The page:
Image: Simplified diagram of Spaun, a 2.5-million-neuron computational model of the brain. Public domain licensed Wikimedia Commons image by Chris Eliasmith: https://en.wikipedia.org/wiki/File:Architecture_of_Spaun.jpeg
I sometimes work with coachees who will come up with a strategy, and then immediately add the tag “that won’t work because…”. This focus tends to result in some great ideas and strategies never getting off the ground as a result.
The Disney Strategy was developed by the Neuro Linguistic Programme (NLP) practitioner, Robert Dilts. Dilts based the strategy on the approach Walt Disney used with his creative teams to support them to develop ideas. The underpinning concept is that, even if a person has a way of thinking that they find most comfortable, any person can consider something from three different perspectives and switch between them. The approach can be used with individuals, or with small and large groups.
The reason the Disney Strategy works so well in situations where the person is their own worst critic of their ideas is because of the three separate modes: Dreamer, realist, and critic. The strategy, even when coachees are initially sceptical, is effective in part because it also acknowledges a coachee’s perceived barriers – but not until they have explored their initial ideas.
The Dreamer mode is where I encourage all the coachee’s new ideas – the focus here is purely on (positive) creative suggestions and on invention. The sky’s the limit! Barriers and issues have no place here because they are acknowledged in the next two modes.
In the Realist mode I encourage my coachee to consider how to make their ideas work in practice. This is the mode where ideas become detailed plans (with milestones and timelines) that are likely to work in the coachee’s context because it integrates complexities.
The final mode, the Critic gives space for the coachee to look for flaws in their ideas and to identify what might go wrong. This mode helps ensure that the coachee ‘audits’ their idea, registers risks, and considers mitigations; it is a way of keeping the best of an idea – maybe using it as a springboard for a second idea – at which point the coachee and I would work through all 3 modes again. Alternatively, possible big picture fixes could be taken back the the dreamer mode and other two modes again if an idea still holds merit but has some apparent issues.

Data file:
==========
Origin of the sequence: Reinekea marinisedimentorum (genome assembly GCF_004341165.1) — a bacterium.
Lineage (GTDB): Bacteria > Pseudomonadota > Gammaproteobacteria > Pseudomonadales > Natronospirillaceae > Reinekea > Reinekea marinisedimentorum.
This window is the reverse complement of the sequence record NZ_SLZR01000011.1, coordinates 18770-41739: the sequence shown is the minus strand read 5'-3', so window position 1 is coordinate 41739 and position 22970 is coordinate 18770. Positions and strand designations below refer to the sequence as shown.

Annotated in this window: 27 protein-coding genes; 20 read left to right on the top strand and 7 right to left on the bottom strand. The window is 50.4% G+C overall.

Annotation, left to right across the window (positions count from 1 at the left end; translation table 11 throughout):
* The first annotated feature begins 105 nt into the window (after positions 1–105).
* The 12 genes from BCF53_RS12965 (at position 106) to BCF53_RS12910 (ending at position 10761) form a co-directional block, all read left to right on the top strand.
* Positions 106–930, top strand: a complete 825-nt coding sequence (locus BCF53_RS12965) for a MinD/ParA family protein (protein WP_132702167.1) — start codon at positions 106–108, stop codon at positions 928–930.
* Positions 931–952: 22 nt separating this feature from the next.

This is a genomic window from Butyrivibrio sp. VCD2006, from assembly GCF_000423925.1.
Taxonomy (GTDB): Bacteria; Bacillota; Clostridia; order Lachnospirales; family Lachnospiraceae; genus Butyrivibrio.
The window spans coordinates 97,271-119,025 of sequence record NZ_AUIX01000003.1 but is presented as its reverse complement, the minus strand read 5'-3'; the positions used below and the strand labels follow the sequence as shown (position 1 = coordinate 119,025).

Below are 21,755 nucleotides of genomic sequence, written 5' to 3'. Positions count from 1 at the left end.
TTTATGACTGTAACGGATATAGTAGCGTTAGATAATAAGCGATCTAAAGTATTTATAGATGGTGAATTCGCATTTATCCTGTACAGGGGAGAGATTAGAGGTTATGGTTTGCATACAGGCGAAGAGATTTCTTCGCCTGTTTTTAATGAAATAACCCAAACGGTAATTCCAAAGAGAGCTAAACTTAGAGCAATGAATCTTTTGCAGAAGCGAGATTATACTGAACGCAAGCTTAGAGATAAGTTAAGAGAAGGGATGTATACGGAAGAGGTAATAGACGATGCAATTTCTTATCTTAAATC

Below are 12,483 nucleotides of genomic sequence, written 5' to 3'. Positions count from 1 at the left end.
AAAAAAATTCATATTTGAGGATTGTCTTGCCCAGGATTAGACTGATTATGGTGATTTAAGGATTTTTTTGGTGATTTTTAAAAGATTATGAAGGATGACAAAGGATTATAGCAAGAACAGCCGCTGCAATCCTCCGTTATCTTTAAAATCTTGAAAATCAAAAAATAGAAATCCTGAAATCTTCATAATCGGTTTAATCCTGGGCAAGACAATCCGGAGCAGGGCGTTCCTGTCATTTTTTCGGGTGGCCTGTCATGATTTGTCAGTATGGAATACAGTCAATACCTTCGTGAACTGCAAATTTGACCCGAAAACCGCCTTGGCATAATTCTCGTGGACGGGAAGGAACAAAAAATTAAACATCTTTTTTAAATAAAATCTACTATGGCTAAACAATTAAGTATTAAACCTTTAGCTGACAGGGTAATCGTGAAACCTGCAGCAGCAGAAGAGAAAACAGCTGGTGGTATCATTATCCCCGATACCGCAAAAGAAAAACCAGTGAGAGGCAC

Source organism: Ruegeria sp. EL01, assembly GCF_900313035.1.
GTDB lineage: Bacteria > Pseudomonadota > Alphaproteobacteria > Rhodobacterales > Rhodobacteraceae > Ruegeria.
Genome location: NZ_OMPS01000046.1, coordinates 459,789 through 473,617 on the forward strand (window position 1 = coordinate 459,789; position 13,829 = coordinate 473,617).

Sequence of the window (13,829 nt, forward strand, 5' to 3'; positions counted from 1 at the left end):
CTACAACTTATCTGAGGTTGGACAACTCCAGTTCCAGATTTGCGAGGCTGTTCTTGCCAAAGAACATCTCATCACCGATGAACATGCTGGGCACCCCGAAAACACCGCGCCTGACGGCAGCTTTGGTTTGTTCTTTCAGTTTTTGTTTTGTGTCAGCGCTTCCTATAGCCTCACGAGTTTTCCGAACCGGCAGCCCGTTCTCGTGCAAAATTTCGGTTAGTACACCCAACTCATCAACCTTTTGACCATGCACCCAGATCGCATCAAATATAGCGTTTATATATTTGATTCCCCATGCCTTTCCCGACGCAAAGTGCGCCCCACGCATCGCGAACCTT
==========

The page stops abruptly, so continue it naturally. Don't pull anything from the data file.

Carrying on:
I carefully facilitate each mode, clearly defining the associated ‘rules’ and describing the modes. Shifts from mode to mode can also be signalled by different coloured items of clothing if the approach feels comfortable.
In brief the Disney Strategy provides time and opportunities for an idea mature and develop because:
Message stones. CC ( BY ND ) licensed Flickr image by: Roselyn Rosesline – https://flic.kr/p/eTzoib
Coaching has a wide range of definitions and approaches. One of the most prevalent understandings is that coaching comprises “a collaborative relationship formed between a coach and the coachee for the purpose of attaining professional or personal development outcomes which are valued by the coachee” (Spence & Grant, 2007, p. 185). Couched within this understanding is the importance of goal-focused activity with a clearly defined outcome. A person embarks on a coaching relationship because they are working through a challenge, or a goal that they want to attain, and they are looking for support to develop effective strategies and solutions (Grant, 2013). As such, a big part of development is setting effective goals that will enable a person to plan and identify clear directions to achieve their desired change.
Beyond the practical aspects of goal-setting, research indicates that setting and evaluating your own goals play a large part in sustained motivation and ongoing action, even in the face of emerging issues (Bandura, 1998). The process of associating attainment of stated (valued) goals with self-satisfaction has a direct influence on “how much effort [a coachee]… expend[s]; how long they persevere in the face of difficulties; and their resilience to failures … [and these contribute] to performance accomplishments” (Bandura, 1998, p. 75).